TOLEDO, Ohio – Like moviegoers everywhere, the 100-plus people who filled the auditorium at WGTE-TV in Toledo on a recent evening were looking forward to the show – complete with popcorn and beverages.
But this was no ordinary “night at the movies.” It was the result of two years’ work and a partnership between Toledo’s public television and the eight congregations of women religious who serve in the area.
The crowd gathered Jan. 17 for the premiere of “Hearts Afire,” a 30-minute made-for-PBS TV program which showcases the histories, contributions and contemporary lives of Catholic sisters who have been a part of the Toledo scene for more than 160 years. The program was broadcast to the public the following night at 8 p.m. as part of the station’s regular lineup.
Represented in the program are the Sisters of the Precious Blood of Dayton, Ursuline Sisters, Sisters of Mercy, Sisters of Notre Dame, Grey Nuns of Montreal, Sisters of St. Francis of Tiffin and Sylvania, and Franciscan Sisters of Our Lady of Perpetual Help of St. Louis. All of these congregations either currently serve in and/or sponsor institutions in the Toledo Diocese.
It is part of WGTE’s award-winning “Toledo Stories” series, which chronicles the history and development of the city of Toledo and neighboring communities, the region’s early pioneers, its ethnic richness, and the lives of individuals who have made a unique contribution to northwest Ohio.
As WGTE directors and producers brainstormed about upcoming programs, the station’s president and CEO, Marlon P. Kiser, pitched the idea of a program featuring the area’s Catholic sisters.
Kiser had previously served as CEO of a Catholic health care facility sponsored by an order of sisters in the Toledo Diocese. That had given him firsthand positive experience of working with and for women religious.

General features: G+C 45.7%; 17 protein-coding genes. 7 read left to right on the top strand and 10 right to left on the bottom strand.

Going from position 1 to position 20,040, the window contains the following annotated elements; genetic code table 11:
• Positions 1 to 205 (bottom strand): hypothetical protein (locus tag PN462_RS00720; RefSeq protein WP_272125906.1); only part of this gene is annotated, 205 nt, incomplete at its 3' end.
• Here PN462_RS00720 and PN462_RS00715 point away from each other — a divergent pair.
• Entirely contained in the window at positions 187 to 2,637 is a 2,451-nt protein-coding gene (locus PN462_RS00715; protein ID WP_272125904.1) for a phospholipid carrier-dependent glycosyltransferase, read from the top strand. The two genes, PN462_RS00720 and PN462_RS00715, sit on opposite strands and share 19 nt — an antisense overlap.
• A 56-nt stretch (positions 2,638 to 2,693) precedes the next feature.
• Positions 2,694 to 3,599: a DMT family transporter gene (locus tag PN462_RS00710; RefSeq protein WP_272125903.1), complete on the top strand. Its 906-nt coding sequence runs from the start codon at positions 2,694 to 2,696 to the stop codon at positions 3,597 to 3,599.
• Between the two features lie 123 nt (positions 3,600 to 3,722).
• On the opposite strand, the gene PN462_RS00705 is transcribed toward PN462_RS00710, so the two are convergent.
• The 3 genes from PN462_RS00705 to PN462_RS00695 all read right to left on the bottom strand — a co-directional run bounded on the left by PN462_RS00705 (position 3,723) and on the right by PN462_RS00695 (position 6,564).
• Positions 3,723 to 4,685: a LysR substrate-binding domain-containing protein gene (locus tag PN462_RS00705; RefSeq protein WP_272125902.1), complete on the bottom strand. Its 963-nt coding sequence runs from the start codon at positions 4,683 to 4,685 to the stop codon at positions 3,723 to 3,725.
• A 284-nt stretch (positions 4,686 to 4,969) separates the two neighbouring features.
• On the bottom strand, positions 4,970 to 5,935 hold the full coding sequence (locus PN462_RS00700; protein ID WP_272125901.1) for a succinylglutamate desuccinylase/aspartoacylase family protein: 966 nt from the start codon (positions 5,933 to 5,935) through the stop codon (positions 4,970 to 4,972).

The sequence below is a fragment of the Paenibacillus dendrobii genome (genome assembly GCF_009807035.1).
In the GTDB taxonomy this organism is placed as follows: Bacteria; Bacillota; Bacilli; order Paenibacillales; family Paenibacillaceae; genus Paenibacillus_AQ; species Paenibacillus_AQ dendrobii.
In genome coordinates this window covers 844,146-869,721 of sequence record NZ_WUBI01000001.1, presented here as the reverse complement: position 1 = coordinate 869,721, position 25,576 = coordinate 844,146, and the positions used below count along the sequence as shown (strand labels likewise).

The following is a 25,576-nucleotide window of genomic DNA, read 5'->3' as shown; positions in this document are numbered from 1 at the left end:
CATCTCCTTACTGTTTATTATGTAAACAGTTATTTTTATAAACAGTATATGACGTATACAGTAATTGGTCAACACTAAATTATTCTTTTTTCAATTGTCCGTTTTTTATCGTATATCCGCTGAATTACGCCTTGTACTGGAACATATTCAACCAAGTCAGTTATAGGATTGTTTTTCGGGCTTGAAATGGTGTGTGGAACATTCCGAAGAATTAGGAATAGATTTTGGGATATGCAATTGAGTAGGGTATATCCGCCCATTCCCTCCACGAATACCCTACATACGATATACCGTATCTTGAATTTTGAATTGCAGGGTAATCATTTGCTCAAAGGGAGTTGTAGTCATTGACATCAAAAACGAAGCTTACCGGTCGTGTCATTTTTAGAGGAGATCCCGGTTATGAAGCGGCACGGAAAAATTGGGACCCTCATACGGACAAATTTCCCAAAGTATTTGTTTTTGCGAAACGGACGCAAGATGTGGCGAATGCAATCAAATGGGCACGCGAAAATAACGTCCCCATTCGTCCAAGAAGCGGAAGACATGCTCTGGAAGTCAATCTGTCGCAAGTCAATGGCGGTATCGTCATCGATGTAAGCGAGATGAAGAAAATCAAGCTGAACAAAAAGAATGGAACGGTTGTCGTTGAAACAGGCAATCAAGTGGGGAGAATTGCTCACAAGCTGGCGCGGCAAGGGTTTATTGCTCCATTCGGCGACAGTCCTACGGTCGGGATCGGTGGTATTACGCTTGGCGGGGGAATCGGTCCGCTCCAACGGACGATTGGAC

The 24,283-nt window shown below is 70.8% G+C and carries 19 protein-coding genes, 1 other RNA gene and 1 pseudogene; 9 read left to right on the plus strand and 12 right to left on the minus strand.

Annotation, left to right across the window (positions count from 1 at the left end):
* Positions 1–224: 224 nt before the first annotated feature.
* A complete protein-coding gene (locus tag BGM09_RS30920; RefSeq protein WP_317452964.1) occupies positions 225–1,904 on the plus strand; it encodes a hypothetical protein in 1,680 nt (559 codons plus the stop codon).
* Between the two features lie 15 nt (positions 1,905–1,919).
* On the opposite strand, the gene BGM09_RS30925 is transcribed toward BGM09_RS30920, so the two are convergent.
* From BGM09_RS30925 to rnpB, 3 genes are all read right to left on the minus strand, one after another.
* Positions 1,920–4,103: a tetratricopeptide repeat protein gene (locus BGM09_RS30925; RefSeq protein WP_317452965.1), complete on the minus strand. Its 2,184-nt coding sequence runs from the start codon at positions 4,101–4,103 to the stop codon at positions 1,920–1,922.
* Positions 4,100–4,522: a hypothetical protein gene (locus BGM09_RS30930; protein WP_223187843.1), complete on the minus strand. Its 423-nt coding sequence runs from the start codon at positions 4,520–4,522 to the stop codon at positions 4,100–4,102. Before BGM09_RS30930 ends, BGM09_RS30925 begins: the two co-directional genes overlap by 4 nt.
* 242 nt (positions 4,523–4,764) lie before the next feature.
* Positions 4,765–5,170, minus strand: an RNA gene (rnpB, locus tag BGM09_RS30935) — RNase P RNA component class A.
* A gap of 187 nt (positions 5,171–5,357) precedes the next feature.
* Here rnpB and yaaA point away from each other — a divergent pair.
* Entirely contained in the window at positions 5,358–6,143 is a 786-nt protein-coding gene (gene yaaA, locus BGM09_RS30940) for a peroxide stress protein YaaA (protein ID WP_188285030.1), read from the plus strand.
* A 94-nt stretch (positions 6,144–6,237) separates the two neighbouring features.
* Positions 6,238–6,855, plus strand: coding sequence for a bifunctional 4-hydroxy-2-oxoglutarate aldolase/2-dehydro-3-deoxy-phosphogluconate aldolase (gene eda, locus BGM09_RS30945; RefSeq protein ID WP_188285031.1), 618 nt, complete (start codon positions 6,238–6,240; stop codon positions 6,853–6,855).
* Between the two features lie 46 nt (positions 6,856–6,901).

“Everyone (on the WGTE team) recognized the contributions Catholic sisters have made to Toledo,” executive producer Darren LaShelle said in an interview. “They started the first hospital in Toledo, founded and ran colleges and schools. The work of sisters was well known, so a program on their lives seemed a logical choice.”
Producer Ray Miller, whose aunt is a religious sister in Pennsylvania, was chosen as the point man to establish contact with the communities. “My aunt was just ‘one of the family,’ we were very relaxed around her. So I guess I had the best comfort level going in to this,” he said.
Miller contacted Sister Virginia Welch, a Sister of St. Francis of Tiffin, who then presented the idea to the leadership of the women’s congregations, all of whom welcomed the project. The congregations formed a team to work with Miller and WGTE on the program.
“We wanted to find out what makes a woman choose this life, how sisters serve today and how they go about making a positive difference in the world around them,” he said.
“Hearts Afire” features interviews with 22 sisters.
“The sisters were open, honest, enthusiastic,” LaShelle said. “They were very willing to talk about their lives, their personal choices, what it’s like to live as a sister. … It could have been just a clinical history, but instead the sisters made it very warm, very real.”
After 18 months of meetings, then interviews and film shoots on location at various sites, the program was ready to take shape.
Six months ago WGTE began in earnest to bring the program into production. The station secured funding and invited the congregations to also identify possible sponsors and/or contribute directly to the production costs. Then WGTE allocated staff and developed a production timeline.
The eight congregations were actively involved with the public television station throughout the process and weighed in on the final pre-broadcast cut.
The goal “was not to create a history piece,” said Sister Roberta Neff, who is also a Sister of St. Francis of Tiffin and chaired the sisters’ committee that worked with WGTE. “Instead we wanted to show that religious life is alive and well, and to show the lives of sisters in the 21st century.”
WGTE is making “Hearts Afire” available to the seven other public television affiliates in Ohio and viewers can request other public television stations broadcast the program. While the setting is Toledo, LaShelle said, its message about women religious is appropriate fare in any geographic location.